Those types of movements pit your own body weight against your muscles.

One of the drawbacks of using bodyweight exercises is the challenge of increasing the resistance to keep your muscles growing.

Otherwise, your muscles will hit a plateau and progress will become non-existent.

Not to worry, there are ways to increase the resistance of bodyweight exercises such as adding resistance bands.

It’s a lot easier to increase the resistance with machines and free weights.

Up to this point, I’ve mentioned some of the general benefits of resistance training.

Now let’s discuss a few of the specific benefits…

What Are the Benefits of Resistance Training?

1)) Increases Bone Mineral Density

Bones are constantly remodeling, meaning the tissues break down at the same time they build up.

The peak of remodeling takes place during puberty.

However, as a person ages, there may be problems with bone mineral density as the remodeling may not be as active anymore.

This is especially a problem for post-menopausal women.

Bone mineral density is usually supported by hormones. To address the problem of not having the hormones to maintain bone mineral density, physical activity is the next best option.

Resistance training is one physical activity that can help address this.

2)) Increases Strength

It’s no secret that resistance training when done properly can make your muscles and bones stronger.

Your body will try its best to adapt to the stresses you place on it.

If you lift heavier weights, your muscles will grow larger to accommodate the new level of stress you place on them.

Strength training is an excellent way to maintain your bone density.

Remember the old saying, “Use It or Lose It?”

3)) Increases the Range of Activities

A strong body opens you up to an entire world of possibilities that you may not have access to if plagued by health issues caused by being out of shape.

Being healthy and strong allows you to participate in your favorite hobbies and do fun activities with loved ones.

In essence, you are less likely to be lazy and can live a more active lifestyle, because you’ll be bursting from the seams with energy.

Consistent resistance training allows you to be the best version of yourself!

4)) Reduces Body Fat

You may or may not know that resistance training is more effective at burning body fat than cardio alone.

It’s a misconception that doing endless hours of cardio is better for getting rid of fat cells.

When you combine resistance training with a proper diet and cardio, the results can be phenomenal.

This synergistic approach is far superior for melting off those extra pounds than strictly doing one or the other because all three components have their place in your exercise regimen.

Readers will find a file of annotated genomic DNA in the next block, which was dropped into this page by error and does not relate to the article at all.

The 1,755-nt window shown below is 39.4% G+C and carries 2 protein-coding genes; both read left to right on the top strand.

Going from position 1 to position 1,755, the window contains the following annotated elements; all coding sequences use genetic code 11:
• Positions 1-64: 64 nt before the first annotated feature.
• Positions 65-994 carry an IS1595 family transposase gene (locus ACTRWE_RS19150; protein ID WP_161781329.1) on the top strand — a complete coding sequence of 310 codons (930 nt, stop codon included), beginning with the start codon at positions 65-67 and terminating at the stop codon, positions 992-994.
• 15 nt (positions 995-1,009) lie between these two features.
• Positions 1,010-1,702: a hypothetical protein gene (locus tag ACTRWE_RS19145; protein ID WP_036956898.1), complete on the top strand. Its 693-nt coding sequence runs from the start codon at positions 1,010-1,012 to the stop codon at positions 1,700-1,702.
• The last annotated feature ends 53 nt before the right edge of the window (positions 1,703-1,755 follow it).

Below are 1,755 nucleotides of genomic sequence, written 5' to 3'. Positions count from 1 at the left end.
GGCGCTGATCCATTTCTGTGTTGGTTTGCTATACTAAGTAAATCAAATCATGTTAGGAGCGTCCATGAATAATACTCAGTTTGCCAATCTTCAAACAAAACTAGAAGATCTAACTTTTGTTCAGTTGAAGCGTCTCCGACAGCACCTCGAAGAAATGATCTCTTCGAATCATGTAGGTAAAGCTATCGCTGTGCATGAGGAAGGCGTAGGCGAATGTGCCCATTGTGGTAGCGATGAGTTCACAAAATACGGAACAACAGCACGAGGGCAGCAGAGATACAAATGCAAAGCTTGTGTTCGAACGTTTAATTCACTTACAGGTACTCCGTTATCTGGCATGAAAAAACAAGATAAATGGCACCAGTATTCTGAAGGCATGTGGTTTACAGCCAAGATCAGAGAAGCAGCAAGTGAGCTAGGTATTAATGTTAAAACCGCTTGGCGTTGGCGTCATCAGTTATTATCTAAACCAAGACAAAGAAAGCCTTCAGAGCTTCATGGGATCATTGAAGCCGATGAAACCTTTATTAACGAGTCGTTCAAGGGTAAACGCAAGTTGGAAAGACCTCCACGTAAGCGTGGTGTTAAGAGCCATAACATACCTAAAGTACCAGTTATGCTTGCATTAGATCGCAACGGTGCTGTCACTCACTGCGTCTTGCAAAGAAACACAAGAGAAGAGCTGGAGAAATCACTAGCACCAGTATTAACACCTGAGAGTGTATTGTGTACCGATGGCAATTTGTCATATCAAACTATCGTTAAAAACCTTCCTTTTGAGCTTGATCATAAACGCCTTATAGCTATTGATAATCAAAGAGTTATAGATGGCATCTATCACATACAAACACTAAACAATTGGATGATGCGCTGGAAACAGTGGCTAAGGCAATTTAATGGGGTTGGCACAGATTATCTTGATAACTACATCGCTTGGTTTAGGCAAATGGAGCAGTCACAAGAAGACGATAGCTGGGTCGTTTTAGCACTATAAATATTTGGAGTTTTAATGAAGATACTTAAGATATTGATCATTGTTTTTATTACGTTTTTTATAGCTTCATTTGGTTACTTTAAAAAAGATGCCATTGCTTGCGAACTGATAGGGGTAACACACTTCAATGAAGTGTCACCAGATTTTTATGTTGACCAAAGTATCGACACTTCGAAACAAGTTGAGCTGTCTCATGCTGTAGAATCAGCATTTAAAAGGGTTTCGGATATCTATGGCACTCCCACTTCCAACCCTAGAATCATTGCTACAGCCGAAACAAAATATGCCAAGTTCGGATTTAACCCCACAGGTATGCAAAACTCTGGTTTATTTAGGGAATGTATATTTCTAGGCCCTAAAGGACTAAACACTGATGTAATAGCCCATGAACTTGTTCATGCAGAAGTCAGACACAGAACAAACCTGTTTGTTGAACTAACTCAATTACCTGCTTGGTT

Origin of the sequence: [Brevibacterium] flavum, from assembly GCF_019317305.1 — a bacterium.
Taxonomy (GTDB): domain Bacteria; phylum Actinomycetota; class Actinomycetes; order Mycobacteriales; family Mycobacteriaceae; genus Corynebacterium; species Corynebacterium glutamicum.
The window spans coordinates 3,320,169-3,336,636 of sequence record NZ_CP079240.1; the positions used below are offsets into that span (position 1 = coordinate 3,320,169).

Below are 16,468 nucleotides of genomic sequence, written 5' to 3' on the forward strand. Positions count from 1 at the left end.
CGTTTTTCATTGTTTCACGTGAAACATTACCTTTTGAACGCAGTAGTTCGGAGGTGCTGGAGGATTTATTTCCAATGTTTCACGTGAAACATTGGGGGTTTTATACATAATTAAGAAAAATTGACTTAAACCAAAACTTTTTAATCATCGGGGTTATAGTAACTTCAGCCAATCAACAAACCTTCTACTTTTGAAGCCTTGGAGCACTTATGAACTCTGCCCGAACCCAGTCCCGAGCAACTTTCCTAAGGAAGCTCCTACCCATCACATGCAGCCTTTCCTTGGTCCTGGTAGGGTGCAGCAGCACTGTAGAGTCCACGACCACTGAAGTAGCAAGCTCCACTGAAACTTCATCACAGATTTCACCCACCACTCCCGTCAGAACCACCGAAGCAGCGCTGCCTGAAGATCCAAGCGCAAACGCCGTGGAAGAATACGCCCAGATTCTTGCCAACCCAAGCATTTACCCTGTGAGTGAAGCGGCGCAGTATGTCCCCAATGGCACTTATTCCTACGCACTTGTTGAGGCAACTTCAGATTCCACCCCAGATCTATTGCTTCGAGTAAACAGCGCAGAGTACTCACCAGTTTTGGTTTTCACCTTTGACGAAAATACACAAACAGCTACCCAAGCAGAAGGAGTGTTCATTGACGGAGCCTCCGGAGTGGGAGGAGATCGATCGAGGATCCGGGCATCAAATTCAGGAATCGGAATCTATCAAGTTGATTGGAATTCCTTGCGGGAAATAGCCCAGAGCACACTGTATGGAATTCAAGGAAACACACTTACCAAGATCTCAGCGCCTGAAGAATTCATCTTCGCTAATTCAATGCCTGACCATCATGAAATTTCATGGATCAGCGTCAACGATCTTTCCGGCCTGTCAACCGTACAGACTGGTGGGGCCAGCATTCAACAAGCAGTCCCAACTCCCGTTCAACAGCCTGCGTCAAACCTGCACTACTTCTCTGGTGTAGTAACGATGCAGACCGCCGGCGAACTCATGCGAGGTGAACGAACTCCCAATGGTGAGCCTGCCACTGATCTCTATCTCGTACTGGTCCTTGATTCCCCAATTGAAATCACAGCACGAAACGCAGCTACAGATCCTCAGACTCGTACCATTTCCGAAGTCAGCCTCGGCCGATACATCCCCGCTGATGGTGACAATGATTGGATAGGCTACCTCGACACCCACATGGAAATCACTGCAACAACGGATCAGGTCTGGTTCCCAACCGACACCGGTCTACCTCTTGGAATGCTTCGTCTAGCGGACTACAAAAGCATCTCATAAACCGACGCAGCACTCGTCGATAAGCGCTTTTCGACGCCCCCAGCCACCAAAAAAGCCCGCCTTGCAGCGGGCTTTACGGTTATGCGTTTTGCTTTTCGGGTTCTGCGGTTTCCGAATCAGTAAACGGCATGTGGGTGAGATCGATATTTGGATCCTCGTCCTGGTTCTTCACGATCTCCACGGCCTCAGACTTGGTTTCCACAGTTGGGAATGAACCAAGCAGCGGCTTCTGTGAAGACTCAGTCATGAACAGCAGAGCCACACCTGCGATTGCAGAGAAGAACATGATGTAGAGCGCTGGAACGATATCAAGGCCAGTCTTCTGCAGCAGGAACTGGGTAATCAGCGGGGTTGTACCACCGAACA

5)) Improves Elderly Health

For the elderly, undergoing a resistance training program will help improve their health and decrease the risks brought on by the aging process.

They can potentially remain more independent, without needing to rely on other people for doing simple things, which can be frustrating for them.

Especially, when they’re used to doing things for themselves.

Staying in shape becomes even more important as you age because you tend to lose bone density, muscle tone, and strength.

Resistance training can help combat those losses.

Staying strong through their golden years decreases the risk of injuries in the elderly.

The good news is that the younger you begin training, the more likely you’ll be able to fight off the aging process.

6)) Improves Heart Health

Regular resistance training has been known to lower the heart rate and blood pressure to normal levels.

Resistance training develops capillaries that allow more blood to flow and nourish different parts of your body.

It can also strengthen the walls of your veins and increase their size, which helps reduce blood pressure.

This is why cardiologist recommends their patients exercise.

The risk of heart disease may be reduced.

Let’s close out…


The benefits of resistance training are many, because it’s a great way to improve your overall fitness levels and get stronger.

The most important one is that it can help you lose weight and keep it off.

It also builds lean muscle mass which increases your metabolism so you can burn calories even when resting or sleeping.

Weight-bearing exercises like squats stimulate bone growth and help to maintain a solid skeleton system, which is especially beneficial for seniors by reducing the risk of falls.

If you’re not currently doing resistance training, I highly encourage you to incorporate it into your exercise regimen.

You may be surprised at how much difference it makes in your overall health and well-being.

If you start soon, just imagine how much body fat you could lose, how much more muscle tone you could develop, how much more energy you’d have, and the list goes on.

Implement resistance training ASAP!